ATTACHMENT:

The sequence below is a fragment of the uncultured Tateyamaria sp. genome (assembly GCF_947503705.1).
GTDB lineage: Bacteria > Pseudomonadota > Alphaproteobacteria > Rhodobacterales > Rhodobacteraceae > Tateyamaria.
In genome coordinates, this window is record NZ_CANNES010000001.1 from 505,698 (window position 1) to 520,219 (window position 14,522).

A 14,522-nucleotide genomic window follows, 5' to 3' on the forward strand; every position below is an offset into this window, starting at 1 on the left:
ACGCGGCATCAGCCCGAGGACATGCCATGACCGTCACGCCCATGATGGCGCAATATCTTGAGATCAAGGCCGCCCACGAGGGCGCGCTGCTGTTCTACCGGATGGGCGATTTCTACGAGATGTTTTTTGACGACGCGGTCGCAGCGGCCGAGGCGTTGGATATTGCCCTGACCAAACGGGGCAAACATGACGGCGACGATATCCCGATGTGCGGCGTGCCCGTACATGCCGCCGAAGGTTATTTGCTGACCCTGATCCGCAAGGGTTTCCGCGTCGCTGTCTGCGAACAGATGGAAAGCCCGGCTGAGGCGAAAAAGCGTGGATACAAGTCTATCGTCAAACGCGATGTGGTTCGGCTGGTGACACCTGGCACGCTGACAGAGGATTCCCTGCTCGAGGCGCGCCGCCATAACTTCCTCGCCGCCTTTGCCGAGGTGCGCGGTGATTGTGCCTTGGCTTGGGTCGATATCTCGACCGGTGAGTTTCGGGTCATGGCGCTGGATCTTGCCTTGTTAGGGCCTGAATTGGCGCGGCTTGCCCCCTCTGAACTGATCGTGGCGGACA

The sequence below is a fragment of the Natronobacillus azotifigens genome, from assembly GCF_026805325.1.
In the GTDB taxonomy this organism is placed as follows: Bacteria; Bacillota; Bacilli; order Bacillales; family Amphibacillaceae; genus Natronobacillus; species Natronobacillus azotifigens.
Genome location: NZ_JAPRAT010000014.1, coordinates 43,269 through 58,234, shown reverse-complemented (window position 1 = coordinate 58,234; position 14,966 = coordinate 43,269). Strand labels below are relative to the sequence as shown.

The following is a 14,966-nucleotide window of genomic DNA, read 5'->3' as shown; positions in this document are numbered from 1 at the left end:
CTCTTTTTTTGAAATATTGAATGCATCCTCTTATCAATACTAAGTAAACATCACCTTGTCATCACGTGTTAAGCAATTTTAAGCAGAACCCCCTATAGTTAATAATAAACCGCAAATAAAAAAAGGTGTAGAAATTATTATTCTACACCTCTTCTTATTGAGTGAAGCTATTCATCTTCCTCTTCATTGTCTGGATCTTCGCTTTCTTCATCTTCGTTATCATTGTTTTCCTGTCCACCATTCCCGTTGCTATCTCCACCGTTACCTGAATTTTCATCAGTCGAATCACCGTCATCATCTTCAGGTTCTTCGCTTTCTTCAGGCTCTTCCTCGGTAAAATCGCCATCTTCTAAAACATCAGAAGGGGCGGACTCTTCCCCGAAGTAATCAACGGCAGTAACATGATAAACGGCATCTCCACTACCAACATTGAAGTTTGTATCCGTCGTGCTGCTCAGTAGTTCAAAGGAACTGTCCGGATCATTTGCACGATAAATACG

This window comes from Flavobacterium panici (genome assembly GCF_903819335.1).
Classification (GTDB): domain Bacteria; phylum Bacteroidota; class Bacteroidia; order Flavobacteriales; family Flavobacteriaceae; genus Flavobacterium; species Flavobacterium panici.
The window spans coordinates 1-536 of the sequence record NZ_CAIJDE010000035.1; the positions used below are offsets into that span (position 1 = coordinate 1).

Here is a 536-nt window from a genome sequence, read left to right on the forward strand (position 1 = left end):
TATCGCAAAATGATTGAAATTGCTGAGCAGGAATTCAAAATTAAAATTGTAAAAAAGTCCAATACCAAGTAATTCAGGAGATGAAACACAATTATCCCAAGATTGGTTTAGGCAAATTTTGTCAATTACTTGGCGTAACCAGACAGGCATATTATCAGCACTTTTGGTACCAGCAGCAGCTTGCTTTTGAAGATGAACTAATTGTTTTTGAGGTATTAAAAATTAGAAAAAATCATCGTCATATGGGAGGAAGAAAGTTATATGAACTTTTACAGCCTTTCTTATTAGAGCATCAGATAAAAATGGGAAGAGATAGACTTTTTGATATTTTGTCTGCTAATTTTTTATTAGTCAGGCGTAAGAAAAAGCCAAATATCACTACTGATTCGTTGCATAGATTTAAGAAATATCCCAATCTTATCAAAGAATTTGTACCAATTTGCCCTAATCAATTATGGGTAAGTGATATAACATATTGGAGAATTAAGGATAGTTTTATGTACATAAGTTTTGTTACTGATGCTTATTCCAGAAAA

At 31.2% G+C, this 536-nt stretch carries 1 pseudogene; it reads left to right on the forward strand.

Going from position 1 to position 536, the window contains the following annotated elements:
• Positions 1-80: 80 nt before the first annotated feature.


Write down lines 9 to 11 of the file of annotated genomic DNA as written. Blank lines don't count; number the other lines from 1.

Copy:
The following is a 14,966-nucleotide window of genomic DNA, read 5'->3' as shown; positions in this document are numbered from 1 at the left end:
CTCTTTTTTTGAAATATTGAATGCATCCTCTTATCAATACTAAGTAAACATCACCTTGTCATCACGTGTTAAGCAATTTTAAGCAGAACCCCCTATAGTTAATAATAAACCGCAAATAAAAAAAGGTGTAGAAATTATTATTCTACACCTCTTCTTATTGAGTGAAGCTATTCATCTTCCTCTTCATTGTCTGGATCTTCGCTTTCTTCATCTTCGTTATCATTGTTTTCCTGTCCACCATTCCCGTTGCTATCTCCACCGTTACCTGAATTTTCATCAGTCGAATCACCGTCATCATCTTCAGGTTCTTCGCTTTCTTCAGGCTCTTCCTCGGTAAAATCGCCATCTTCTAAAACATCAGAAGGGGCGGACTCTTCCCCGAAGTAATCAACGGCAGTAACATGATAAACGGCATCTCCACTACCAACATTGAAGTTTGTATCCGTCGTGCTGCTCAGTAGTTCAAAGGAACTGTCCGGATCATTTGCACGATAAATACG

This window comes from Flavobacterium panici (genome assembly GCF_903819335.1).